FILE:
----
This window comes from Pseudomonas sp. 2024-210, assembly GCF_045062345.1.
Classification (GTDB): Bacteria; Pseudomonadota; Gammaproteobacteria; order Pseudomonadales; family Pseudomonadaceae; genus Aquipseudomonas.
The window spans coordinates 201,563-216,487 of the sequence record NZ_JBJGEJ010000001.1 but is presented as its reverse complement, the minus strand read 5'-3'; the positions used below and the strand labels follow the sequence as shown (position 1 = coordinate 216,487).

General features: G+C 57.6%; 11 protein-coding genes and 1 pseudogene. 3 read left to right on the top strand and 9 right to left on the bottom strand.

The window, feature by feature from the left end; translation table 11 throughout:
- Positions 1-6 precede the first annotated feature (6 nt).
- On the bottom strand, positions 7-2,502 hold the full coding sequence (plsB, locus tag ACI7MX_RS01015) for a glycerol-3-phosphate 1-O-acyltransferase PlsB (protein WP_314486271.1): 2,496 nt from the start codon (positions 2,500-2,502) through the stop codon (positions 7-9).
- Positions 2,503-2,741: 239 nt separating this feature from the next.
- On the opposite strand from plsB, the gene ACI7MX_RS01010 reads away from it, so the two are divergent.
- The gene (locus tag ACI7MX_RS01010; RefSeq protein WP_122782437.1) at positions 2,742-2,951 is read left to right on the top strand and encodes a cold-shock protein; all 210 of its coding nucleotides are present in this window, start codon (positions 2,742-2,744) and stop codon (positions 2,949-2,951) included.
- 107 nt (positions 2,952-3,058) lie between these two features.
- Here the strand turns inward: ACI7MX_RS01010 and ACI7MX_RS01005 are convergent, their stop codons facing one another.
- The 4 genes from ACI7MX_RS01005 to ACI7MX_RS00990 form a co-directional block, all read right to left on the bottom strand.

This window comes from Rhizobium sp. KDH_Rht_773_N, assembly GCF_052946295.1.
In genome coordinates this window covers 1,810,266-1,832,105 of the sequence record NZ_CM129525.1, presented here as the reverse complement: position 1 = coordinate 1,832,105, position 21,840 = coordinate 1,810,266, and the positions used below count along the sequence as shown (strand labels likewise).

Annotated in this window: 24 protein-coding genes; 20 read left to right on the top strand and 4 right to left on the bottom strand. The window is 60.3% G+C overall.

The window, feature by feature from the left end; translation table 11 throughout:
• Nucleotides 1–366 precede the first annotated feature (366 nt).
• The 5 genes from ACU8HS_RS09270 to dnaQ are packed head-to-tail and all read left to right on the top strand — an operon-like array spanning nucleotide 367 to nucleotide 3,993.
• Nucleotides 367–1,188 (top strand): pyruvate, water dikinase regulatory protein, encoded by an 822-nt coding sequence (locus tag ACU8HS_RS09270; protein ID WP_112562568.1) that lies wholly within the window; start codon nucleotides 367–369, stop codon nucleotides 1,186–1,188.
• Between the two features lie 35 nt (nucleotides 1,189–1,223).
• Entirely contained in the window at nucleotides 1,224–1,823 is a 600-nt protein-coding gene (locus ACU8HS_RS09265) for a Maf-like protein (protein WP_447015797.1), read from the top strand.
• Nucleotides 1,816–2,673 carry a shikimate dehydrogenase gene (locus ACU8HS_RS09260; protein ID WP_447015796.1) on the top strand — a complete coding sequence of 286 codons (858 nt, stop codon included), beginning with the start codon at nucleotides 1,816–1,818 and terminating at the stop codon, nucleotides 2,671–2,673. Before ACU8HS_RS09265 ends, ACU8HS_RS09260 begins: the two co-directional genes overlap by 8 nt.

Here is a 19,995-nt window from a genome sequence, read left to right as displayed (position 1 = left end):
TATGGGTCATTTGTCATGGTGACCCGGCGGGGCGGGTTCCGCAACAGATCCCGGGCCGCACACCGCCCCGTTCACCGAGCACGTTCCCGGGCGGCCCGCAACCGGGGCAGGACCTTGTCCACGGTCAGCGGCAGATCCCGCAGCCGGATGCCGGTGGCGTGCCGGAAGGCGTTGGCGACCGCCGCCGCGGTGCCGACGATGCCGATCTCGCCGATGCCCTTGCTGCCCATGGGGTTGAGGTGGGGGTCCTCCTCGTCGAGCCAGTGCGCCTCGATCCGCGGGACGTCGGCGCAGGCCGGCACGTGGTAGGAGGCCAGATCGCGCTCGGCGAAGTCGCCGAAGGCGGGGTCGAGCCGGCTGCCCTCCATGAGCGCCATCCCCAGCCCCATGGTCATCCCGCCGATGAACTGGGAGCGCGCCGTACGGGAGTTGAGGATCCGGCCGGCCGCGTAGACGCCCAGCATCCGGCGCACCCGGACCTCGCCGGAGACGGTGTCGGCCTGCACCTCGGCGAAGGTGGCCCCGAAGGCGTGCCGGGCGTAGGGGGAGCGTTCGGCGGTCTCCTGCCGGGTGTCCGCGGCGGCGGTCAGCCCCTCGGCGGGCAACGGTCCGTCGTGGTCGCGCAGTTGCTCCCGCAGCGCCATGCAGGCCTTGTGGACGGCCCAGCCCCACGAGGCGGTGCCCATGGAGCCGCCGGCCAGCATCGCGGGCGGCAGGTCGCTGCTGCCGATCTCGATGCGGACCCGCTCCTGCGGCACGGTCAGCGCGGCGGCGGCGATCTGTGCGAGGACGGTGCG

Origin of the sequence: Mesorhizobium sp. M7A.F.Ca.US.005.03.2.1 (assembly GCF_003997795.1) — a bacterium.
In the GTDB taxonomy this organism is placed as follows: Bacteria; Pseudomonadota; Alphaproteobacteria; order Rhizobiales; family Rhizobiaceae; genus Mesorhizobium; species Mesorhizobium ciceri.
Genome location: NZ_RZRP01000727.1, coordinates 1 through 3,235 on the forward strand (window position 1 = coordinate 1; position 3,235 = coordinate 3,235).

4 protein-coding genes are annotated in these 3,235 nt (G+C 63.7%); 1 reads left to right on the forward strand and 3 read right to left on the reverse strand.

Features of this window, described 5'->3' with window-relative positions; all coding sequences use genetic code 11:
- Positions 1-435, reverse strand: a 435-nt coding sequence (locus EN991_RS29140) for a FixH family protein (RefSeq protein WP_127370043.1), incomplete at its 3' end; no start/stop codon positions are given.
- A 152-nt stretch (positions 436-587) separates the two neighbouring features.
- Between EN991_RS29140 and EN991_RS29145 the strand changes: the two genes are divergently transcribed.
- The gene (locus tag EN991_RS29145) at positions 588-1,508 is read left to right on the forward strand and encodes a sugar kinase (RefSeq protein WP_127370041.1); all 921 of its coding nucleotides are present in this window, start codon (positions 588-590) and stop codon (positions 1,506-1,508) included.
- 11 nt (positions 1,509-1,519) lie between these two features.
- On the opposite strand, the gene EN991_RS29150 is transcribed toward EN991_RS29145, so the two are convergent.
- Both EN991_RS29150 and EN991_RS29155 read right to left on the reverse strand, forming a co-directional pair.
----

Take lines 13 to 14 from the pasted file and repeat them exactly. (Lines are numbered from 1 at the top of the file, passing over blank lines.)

- The 4 genes from ACI7MX_RS01005 to ACI7MX_RS00990 form a co-directional block, all read right to left on the bottom strand.

This window comes from Rhizobium sp. KDH_Rht_773_N, assembly GCF_052946295.1.